Writing Tyler Brannigan’s story as the next in the series was my editor’s idea. Although some of the scenes featuring him didn’t make it to the final cut of New York’s Finest Rebel, he stood out enough during revisions for her to want to see him get his comeuppance. And rightly so, too; to say Tyler was cocky would be a HUGE understatement.
One of the things I love most about linked stories, both as a reader and a writer, is how the world can expand with each additional book. By the time I got to Tyler’s story I knew a lot about his family history, some of their quirks, their love of interfering and (obviously) how both his younger brother and sister had met their partners. Certain things were set in stone; Sunday lunch at the family house in Staten Island, the Brannigan brothers as cops, their Monday night poker games-they’re all part of the continuity. Each story must stand alone, but with each new addition the readers of a series can build a more complete world in their mind. So with Tyler’s story I get to expand on what already exists while at the same time delving deeper into his corner of the world.
What I knew going in gave me a good starting point and plenty of secondary characters to use if I need them. In this story, he’s a detective with vice but after blotting his copy book one time too many with his superiors he’s been punished with a temporary reassignment and he’s none too happy about it. In order to get back to where he needs to be he has to protect the mayor’s daughter and keep her out of trouble during her father’s election campaign.
Miranda couldn’t be more different from Tyler if she tried. She’s led a privileged lifestyle (think of reality shows featuring rich kids and the likes of Gossip Girl and you’re on the right track) but in many ways is similar to a princess trapped in a gilded cage. Much of her life has revolved around a sense of duty to her family, so in order to balance things out she has found ways to escape and have fun. This may have caused several headaches for her security detail over the years but she’s not prepared to give up those small tastes of freedom, particularly when she’s given a new bodyguard who is determined to keep her in line. Suffice to say there's a lot of cat-and-mouse in this one.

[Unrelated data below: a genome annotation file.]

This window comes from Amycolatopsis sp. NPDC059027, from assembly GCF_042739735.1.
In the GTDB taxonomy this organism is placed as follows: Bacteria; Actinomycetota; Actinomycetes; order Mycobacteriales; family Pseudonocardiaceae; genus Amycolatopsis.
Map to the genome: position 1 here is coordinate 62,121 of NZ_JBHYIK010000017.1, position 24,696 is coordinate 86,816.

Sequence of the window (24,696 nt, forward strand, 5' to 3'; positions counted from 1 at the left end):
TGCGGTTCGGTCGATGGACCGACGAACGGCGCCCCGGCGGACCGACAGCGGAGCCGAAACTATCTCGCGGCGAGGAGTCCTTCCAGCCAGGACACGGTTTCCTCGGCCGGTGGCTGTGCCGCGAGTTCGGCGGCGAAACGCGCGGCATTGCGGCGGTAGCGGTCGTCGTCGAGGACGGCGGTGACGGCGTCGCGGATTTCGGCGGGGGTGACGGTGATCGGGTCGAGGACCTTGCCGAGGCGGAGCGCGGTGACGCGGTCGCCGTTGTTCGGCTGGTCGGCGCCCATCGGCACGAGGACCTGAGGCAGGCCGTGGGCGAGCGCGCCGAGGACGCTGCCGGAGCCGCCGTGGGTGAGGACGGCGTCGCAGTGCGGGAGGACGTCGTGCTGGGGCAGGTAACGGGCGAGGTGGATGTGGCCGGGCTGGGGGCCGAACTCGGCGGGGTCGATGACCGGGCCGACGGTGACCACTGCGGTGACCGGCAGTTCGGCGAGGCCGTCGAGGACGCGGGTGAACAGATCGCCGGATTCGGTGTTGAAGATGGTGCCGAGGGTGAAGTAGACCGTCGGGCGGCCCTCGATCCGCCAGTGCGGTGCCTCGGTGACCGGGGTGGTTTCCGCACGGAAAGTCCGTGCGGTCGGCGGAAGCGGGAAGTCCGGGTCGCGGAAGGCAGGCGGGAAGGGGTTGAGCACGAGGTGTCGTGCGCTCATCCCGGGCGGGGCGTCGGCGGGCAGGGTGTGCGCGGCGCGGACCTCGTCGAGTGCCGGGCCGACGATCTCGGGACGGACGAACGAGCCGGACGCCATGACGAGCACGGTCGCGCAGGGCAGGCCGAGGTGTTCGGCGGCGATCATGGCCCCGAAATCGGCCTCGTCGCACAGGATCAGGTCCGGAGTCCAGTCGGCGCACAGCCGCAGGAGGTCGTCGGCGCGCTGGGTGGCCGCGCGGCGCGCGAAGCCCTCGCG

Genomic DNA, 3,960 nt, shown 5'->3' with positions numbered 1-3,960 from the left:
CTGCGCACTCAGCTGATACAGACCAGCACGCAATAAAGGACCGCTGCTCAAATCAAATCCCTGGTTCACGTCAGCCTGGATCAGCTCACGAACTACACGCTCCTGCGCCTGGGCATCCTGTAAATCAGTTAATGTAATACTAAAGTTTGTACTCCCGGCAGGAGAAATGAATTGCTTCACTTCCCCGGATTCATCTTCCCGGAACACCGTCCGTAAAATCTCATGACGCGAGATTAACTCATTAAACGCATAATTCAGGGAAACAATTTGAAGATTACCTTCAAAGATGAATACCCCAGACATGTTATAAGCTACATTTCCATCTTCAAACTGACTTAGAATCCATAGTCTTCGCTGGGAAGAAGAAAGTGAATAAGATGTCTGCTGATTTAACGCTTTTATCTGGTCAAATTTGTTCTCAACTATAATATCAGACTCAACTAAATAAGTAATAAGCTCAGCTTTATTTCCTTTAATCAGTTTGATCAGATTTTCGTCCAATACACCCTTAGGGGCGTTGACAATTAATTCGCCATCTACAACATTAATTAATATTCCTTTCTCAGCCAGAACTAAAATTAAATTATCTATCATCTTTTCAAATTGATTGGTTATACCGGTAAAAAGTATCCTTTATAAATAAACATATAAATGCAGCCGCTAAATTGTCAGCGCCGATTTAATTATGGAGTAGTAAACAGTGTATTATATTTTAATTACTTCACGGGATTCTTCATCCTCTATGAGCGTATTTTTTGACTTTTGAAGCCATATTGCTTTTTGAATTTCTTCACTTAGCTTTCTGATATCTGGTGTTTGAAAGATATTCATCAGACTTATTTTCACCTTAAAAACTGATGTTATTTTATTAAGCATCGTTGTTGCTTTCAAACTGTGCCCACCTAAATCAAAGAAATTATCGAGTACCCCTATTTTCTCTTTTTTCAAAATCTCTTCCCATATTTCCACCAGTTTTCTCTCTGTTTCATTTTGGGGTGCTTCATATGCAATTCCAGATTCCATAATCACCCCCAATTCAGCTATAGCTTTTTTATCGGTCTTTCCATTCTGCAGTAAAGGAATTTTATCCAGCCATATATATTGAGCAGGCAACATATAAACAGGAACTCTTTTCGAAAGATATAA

So far the story is proving to be a lot of fun, even if the word-count is a tad slower than I need it to be. I think some of the problem was how difficult it has been to connect with the characters. On the outside neither of them are quite what they seem and while it’s gradually leading to a lot of quick-fire dialogue, there’s a fine line to tread while writing. If I’ve found them difficult to connect with then there’s a danger the reader will feel the same way. But at the same time if I give away too much at the start, it will dilute some of the impact of the reveals as we get further in. There used to be a time when I flew through the beginning of a book and slowed when I got to the middle. Any problems were then sorted out with edits after I got to the end and knew the characters better. Nowadays the beginning has to be close to perfect before I can move on. It’s like the foundation of a house, I suppose. Get that part right and theoretically everything you build on top of it is more solid. At least now I can say I know where I’m going and scenes are forming in my mind quicker than they did before. I’ll keep you updated on my progress. Deadline is Valentine’s Day so for the next few weeks there’ll be a lot of time spent in the cave.
Next week I think I’ll chat a bit about craft and the beginning of a story. I’m on the last leg of the re-vamp of my website and when I have another five minutes (insert manic laughter) will be going through some of the workshops and writing themed blogs I’ve done over the years in order to decide what to keep on the Writers Tips page. Simple fact is how I write has changed and while a lot of the ‘rules’ remain the same, how I approach things isn’t. It’s that whole ‘writers never stop learning thing’, isn’t it? With that in mind I’ll chat about some of the things the ‘new me’ has learned.
If you have any questions about the beginnings of stories or things you love/hate to read in the opening chapter or problems you want to brainstorm, let me know in the comments and I’ll try to cover them next week.
See you then!